Simply put – it makes you a better coach – in fact the best you can be.
And of course, your clients are central to the process and the primary reason, along with your wellbeing, for your ongoing professional development
What the Professionals say about Supervision
Benefits of coaching Supervision
Whether you prefer 1:1 or group supervision, here is some of what supervision can offer:
- Space for reflective practice. The opportunity, space and time to think, reflect, explore and inquire into successes, listen to your inner voice and name the ‘unthought known’ (to borrow a phrase from Christopher Bollas).
- A place to develop knowledge. Supervision can act as a support for your ongoing inquiry into how you practice and how you can get even better at what you do.
- The opportunity to identify blind spots: A space that is safe and supportive enough for you to risk revealing – to yourself and to others – your conscious or unconscious feelings, thoughts and triggers.
- Recognition and discussion about ‘stuck’ patterns – a place for you to explore how you are relating to others and handling events.
- Space to think through ethical issues
- Support for brave ideas – where you can be encouraged to take good risks
- A space to develop skills – where you can learn about and ideally practise new skills and creative/innovative ways of exploring and working.
(Adapted from Charlotte Sills)
The Association for Coaching says this about supervision…
“Regular reflection on and reviewing of one’s work is essential to maintain and sustain good practice. Supervision recognises the ‘human element’ and subsequent demands of the coaching work on the coach. It ensures that relationships with clients are non- exploitative, a coach’s limitations are understood and worked within, and further development needs can be surfaced. It provides a space to expand emotional intelligence, gain support, relate practice to theory, develop new learning, and evolve coaching practice. Overall, coaching supervision is essential both to develop the coach’s professional skills and to maintain excellent standards of coaching.”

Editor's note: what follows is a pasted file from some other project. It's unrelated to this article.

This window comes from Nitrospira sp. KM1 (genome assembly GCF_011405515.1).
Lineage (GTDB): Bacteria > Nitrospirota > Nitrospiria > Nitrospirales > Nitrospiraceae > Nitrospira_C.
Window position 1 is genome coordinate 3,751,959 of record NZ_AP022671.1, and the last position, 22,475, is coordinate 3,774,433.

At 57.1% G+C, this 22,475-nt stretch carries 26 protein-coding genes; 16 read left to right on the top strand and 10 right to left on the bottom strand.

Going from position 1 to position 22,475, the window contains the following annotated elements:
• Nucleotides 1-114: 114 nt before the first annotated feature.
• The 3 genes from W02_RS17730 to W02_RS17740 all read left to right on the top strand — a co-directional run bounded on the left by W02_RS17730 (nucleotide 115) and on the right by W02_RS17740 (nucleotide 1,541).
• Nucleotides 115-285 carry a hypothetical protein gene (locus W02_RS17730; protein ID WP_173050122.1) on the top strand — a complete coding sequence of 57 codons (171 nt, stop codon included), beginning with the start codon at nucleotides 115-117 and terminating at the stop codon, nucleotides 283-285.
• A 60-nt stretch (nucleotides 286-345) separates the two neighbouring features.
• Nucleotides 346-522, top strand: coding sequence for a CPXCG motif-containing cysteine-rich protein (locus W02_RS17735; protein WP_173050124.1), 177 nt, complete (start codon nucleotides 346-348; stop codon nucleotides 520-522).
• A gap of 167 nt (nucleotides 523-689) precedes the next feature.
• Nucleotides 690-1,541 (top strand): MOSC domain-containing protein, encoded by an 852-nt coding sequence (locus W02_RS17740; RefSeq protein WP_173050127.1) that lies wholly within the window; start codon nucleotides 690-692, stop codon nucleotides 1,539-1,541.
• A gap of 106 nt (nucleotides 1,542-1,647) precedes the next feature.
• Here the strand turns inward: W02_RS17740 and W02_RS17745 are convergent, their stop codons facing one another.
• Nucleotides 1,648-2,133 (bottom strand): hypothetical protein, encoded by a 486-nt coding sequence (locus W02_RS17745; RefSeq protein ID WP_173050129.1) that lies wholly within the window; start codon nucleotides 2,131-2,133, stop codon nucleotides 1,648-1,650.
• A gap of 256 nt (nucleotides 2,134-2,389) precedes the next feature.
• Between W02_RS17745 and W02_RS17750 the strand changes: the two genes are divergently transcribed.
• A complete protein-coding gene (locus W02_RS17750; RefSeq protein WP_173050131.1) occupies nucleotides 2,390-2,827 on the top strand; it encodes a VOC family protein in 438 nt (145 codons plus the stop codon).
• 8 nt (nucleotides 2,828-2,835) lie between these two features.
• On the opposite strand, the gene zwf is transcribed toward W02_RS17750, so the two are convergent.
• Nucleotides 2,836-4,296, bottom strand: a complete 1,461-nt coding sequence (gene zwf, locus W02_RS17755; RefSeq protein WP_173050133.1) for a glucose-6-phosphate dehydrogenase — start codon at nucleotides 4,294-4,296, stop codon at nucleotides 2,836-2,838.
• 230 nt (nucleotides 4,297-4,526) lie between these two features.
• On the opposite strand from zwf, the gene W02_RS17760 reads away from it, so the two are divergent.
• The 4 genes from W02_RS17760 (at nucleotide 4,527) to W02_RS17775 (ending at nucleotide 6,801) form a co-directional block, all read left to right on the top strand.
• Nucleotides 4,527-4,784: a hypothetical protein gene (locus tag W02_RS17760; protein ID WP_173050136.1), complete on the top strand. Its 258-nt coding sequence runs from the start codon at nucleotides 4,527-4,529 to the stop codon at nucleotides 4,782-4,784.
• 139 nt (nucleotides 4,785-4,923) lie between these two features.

The Association of Coaching Supervisors offers some familiar examples of common reasons for coming to coaching supervision….
- Not feeling “good enough” to effectively coach a successful or domineering client.
- Thinking you know the answer to client’s problem and then being disappointed when they don’t follow your advice.
- Dealing with erratic client emotions and being unsure about whether to refer or continue to coach.
- Feeling unsure about the impact of the interventions used in individual or team coaching assignments.
- Using the same techniques, models and/or approaches to all coaching assignments, regardless of the client need due to lack of confidence.
- Having the feeling that what’s happening to your client is also happening to you and/or other clients in your portfolio
Many coaches find both individual and group peer supervision useful.
Adding professional supervision to your on-going development can add an additional level of quality you bring to your clients.
More experienced coaches find identifying and shifting parallel process, blind spots and/or transference in the coach/client context invaluable.
Furthermore, if you are coaching within an organisation, the ‘Standards Australia Guidelines for Coaching in Organizations’ states categorically: “All coaches should be engaged in professional supervision.” (Standards Australia Guidelines, p. 61)”